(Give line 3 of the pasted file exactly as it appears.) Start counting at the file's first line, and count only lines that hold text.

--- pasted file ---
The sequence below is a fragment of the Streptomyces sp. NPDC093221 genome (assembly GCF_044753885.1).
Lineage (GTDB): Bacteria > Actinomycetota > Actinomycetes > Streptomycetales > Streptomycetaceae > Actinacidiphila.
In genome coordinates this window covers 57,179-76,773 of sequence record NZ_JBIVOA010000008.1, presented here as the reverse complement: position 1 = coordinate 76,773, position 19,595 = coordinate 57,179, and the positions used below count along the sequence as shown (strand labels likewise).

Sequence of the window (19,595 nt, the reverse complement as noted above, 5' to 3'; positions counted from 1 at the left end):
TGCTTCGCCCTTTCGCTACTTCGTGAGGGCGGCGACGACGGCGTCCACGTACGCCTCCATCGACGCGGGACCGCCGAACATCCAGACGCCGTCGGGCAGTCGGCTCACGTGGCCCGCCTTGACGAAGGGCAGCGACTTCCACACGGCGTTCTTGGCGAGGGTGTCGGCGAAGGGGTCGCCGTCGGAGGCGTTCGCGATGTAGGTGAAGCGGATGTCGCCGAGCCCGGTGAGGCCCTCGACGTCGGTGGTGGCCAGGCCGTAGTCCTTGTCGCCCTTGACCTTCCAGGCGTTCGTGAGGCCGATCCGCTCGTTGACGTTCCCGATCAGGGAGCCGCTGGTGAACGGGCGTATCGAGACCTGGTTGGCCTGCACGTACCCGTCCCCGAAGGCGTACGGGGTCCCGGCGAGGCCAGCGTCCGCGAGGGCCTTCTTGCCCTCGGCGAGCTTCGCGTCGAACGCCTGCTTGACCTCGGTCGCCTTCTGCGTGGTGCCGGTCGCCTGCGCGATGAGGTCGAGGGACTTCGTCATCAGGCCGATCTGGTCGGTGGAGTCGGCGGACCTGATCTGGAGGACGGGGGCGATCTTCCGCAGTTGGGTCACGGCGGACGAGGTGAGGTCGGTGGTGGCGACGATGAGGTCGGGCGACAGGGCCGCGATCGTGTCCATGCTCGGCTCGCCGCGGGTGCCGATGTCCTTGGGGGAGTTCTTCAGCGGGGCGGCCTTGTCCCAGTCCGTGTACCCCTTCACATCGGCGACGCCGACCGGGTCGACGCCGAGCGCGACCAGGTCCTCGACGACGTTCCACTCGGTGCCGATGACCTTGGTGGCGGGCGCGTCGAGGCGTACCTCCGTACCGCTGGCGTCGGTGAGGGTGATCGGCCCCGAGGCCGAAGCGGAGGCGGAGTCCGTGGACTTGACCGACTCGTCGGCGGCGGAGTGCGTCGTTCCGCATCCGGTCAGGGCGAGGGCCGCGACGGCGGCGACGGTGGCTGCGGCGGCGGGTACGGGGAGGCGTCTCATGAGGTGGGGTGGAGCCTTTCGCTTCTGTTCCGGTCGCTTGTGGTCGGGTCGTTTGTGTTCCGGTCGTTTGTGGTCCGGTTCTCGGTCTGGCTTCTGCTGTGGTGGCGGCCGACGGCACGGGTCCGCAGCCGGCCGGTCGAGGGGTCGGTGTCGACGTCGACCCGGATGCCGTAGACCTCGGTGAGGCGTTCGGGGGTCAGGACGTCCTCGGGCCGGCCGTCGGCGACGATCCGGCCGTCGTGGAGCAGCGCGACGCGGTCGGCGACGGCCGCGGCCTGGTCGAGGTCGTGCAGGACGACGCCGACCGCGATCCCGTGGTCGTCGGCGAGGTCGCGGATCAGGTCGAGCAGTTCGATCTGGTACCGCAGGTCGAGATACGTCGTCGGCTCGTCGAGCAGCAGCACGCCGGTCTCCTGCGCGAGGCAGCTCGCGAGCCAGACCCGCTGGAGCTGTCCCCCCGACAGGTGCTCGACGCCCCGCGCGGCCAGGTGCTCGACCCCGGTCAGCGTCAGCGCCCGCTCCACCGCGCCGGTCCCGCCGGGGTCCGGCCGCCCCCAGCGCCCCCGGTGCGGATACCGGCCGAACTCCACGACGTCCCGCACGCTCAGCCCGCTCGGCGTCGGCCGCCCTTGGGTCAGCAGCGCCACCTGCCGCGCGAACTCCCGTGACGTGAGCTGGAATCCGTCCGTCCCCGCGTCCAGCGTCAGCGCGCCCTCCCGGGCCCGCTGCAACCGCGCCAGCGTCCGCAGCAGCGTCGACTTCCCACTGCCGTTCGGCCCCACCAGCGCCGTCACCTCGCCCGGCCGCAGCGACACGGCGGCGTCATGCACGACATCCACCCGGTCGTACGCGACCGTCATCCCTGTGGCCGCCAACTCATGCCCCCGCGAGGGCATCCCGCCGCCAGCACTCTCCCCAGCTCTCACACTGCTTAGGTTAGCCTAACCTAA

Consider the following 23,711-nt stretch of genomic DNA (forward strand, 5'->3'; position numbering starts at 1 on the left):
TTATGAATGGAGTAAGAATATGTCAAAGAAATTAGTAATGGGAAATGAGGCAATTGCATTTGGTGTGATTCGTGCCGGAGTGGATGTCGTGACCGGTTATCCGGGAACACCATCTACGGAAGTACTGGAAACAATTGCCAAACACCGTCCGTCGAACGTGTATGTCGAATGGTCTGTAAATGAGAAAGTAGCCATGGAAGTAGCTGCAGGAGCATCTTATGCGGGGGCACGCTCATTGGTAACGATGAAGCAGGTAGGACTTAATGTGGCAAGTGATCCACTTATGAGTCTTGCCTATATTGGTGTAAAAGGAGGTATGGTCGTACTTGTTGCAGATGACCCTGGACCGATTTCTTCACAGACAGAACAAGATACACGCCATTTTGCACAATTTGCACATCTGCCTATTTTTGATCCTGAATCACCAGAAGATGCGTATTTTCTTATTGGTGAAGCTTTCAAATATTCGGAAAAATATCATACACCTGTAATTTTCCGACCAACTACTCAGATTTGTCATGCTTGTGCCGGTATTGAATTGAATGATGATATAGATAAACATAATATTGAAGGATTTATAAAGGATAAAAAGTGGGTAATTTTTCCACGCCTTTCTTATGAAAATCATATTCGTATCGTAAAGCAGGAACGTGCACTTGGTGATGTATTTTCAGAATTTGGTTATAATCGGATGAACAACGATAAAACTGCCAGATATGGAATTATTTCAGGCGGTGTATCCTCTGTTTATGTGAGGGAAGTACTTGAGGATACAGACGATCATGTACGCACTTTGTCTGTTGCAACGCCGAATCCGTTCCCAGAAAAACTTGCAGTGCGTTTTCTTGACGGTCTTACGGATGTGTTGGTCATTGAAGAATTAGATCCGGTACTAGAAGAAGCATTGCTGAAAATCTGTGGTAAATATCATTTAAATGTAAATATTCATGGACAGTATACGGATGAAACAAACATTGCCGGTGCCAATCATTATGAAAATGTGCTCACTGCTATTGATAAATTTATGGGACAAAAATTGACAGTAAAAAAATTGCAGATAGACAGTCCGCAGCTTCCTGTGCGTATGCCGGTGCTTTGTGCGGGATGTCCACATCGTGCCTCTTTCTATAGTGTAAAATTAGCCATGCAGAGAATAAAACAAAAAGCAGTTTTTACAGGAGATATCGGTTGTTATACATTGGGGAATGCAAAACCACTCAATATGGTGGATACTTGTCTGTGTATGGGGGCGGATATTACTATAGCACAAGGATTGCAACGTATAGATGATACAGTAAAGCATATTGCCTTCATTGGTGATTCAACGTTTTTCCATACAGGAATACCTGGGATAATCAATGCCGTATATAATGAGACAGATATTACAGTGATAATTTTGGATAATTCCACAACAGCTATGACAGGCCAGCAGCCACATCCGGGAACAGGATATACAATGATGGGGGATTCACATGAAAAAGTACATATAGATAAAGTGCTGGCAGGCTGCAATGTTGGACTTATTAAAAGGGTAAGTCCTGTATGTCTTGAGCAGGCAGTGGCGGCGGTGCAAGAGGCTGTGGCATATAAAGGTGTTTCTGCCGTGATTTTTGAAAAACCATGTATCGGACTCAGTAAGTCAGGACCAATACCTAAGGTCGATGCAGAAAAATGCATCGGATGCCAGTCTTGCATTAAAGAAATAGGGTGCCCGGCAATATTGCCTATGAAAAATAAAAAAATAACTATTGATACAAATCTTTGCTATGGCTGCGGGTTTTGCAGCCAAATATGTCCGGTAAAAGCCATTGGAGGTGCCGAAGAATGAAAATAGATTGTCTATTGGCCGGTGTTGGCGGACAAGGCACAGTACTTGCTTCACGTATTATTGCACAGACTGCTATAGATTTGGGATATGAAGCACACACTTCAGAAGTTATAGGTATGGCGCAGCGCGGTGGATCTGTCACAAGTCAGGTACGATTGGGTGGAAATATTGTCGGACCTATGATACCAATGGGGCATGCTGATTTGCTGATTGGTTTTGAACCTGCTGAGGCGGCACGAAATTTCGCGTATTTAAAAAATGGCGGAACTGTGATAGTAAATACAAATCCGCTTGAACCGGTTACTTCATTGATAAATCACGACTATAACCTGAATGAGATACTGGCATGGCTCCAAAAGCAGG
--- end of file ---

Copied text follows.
In genome coordinates this window covers 57,179-76,773 of sequence record NZ_JBIVOA010000008.1, presented here as the reverse complement: position 1 = coordinate 76,773, position 19,595 = coordinate 57,179, and the positions used below count along the sequence as shown (strand labels likewise).